Sasha has received word that a magical circuit called the Magdalena of Thunder is present among one of the student body at an all-girl's academy called Roman Curia Surei Academy. Taking the guise of a female transfer student, Sasha is unaware that an Adept named Wan Chen has infiltrated the school as well to acquire the Magdalena of Thunder for his group's plans of world domination.
Note: To learn more about the major characters of the Seikon no Qwaser franchise, please refer to my Ani-Crap Review on the first season or any wiki article about it here on Anime Vice. I will only be covering new characters with prominent roles that appear in this season of the series.
This second season of Seikon no Qwaser carries many of the same issues that plagued its first season. The series still milks gross-out ecchi content using its breast-sucking gimmick for action, comedy and dramatic moments that are as creepy and uncomfortable as the first season and still take away from meaningful moments that the series attempts to explore.
In addition, the cast and plot elements for this series are still as cliched and archetypal as they were from the first season. If you've seen a good number of anime titles, you will pick up on things like the loner avenger with a heart of gold (Sasha), the well-endowed ditz (Tomo) and the evil organization out to take over the world (Adepts) pretty quickly.
In addition to these issues, this season is surprisingly worst than the first one since the quality of its second half takes a big hit after things are resolved with Sasha's quest at Roman Curia. The series shifts back to St. Mihailov Academy with the main cast as the series shifts to slice-of-life and comedic filler that do nothing at advancing the show's plot, even with hints dropped of a new threat looming at the academy. The final episode then rushes through its revelations concerning the new threat and hinting of more to come from the Adepts in a montage at the end of the episode, abruptly leaving the series open-ended for a possible third season.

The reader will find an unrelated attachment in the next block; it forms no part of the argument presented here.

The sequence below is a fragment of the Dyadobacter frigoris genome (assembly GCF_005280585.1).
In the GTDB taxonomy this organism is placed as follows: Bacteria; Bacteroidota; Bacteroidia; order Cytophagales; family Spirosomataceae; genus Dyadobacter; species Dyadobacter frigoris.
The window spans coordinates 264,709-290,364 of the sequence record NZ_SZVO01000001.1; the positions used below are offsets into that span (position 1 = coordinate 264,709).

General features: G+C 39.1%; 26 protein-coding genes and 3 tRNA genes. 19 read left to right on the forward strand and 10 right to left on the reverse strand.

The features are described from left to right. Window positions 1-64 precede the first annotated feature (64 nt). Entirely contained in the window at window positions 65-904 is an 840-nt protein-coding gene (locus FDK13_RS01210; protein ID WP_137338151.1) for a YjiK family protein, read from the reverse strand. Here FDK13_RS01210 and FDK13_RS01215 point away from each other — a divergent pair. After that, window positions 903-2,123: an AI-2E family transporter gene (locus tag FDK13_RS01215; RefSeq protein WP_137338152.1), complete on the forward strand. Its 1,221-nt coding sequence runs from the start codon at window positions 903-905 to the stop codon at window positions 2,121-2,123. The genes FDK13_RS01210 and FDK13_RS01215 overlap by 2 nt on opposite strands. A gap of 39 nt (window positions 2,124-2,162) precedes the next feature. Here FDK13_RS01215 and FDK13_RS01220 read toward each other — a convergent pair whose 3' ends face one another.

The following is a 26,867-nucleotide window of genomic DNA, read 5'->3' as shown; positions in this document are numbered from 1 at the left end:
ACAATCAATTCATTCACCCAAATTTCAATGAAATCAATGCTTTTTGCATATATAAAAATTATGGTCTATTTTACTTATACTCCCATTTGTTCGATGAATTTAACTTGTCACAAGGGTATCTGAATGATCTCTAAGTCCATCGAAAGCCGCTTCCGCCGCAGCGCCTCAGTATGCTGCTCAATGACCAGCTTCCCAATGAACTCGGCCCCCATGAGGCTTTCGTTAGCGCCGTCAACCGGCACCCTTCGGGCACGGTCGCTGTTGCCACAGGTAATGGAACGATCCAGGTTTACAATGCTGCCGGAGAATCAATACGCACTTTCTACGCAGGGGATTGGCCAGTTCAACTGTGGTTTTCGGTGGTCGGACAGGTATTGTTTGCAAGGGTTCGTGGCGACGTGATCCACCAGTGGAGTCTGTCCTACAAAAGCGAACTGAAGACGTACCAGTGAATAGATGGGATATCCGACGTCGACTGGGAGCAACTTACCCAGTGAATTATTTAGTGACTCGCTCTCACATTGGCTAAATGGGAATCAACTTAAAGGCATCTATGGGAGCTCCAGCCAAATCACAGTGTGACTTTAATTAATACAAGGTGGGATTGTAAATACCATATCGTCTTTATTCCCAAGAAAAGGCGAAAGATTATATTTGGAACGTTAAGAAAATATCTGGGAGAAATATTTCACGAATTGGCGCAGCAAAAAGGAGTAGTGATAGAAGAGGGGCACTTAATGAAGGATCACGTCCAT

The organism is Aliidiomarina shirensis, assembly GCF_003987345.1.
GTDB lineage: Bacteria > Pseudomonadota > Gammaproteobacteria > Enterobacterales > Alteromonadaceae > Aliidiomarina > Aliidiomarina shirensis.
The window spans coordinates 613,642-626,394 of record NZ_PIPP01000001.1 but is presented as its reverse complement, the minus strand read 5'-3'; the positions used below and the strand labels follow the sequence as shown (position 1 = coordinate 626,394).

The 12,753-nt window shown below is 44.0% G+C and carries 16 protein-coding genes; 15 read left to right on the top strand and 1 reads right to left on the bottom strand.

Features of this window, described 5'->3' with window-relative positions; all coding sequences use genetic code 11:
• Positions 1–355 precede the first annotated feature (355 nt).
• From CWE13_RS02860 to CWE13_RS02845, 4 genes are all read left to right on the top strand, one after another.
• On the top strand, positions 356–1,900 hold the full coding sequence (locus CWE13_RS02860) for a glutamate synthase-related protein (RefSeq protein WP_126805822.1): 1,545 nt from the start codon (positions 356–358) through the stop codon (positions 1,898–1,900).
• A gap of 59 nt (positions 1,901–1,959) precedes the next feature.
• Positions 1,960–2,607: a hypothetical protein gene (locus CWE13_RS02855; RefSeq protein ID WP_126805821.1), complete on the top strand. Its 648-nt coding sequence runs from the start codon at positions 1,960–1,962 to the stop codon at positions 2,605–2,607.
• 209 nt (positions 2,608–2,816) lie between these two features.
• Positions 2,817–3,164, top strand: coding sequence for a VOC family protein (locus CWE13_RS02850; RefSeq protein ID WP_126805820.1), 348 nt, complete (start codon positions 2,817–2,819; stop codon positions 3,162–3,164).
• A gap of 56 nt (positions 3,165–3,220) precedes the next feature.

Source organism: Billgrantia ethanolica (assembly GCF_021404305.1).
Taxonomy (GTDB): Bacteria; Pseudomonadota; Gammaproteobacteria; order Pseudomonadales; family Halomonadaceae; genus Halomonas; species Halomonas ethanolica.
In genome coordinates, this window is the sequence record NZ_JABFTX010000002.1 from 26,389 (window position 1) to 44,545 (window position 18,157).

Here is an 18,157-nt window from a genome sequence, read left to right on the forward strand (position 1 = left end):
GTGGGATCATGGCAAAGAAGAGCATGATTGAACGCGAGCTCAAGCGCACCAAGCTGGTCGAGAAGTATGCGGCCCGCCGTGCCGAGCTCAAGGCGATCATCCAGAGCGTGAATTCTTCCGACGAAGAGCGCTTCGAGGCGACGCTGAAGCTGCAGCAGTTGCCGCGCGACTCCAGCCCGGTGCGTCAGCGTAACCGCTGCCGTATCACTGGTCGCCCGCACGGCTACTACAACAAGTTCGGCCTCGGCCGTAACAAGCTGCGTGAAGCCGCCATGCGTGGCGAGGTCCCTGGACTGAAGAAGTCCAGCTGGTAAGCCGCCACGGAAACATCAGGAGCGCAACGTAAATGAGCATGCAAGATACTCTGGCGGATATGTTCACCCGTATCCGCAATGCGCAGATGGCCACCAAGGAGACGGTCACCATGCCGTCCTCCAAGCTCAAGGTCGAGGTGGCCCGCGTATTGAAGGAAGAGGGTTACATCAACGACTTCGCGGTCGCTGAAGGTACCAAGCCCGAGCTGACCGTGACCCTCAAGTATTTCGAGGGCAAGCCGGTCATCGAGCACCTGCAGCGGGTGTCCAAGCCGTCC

And we have yet a third instance of this scenario happening again. Despite what people are saying, I'm not finding this next title I'm covering to be a dud. Dull and forgettable, yes. But anything in comparison to 26 of the 29 horrible titles I've covered for Ani-Crap, not so much. So I will be tweaking the review format for this posting slightly to account for my thoughts on this series. With that said, on with the review...
My Wife is a High School Girl is a 13-episode romance TV anime animated by Madhouse and aired from July 2 to September 24 of 2005. The series is based on a 13 volume manga series written by Hiyoko Kobayashi for the seinen magazine Young Jump.
High school student Asami Onohara is secretly married to her physics teacher, Kyosuke Ichimaru. However while they are married, both have to deal with Asami's father forbidding sexual contact between them until Asami graduates and have to keep their relationship secret from others, a situation complicated from several people taking romantic interest in Asami and Kyosuke who are unaware of their relationship.
My Wife is a High School Girl follows a slice-of-life plot setup in its focus on the everyday developments that go on with Asami and Kyosuke's relationship. While seeming to be the type of premise you might expect of an ecchi-heavy anime, this series is tame with its fan service and sexual content with such scenes not being excessive in comparison to many recent ecchi offerings.
At the same time, there's plenty of wasted potential in terms of what the series could have focused on with Asami and Kyosuke's relationship. The series doesn't explore any of the societal ramifications of their teacher-student relationship nor does it explore how their relationship came about, especially how they convinced Asami's father to agree to their marriage. In addition, there are points where we see that Asami has the desire to consummate her relationship with Kyosuke, yet this element to their relationship never progresses.
My Wife is a High School Girl doesn't provide any major developments to occur with the premise or character developments that happen in Asami and Kyosuke's relationship. Events within the series are left “in the middle” and the only notable developments that take place within the series are a few characters learning of their relationship.
Pretty much, this show's biggest issue is that it lacks a major hook to engage fans beyond those who enjoy slice-of-life titles. It doesn't pander to the lowest of the anime fanbase because of its restrained sexual content, yet it also lacks a major hook that could appeal to a wider audience since it sticks with slice-of-life storytelling. While not the worst anime I've seen, the lack of any meaningful development or elements to engage many viewers make it rather forgettable fare as an anime title.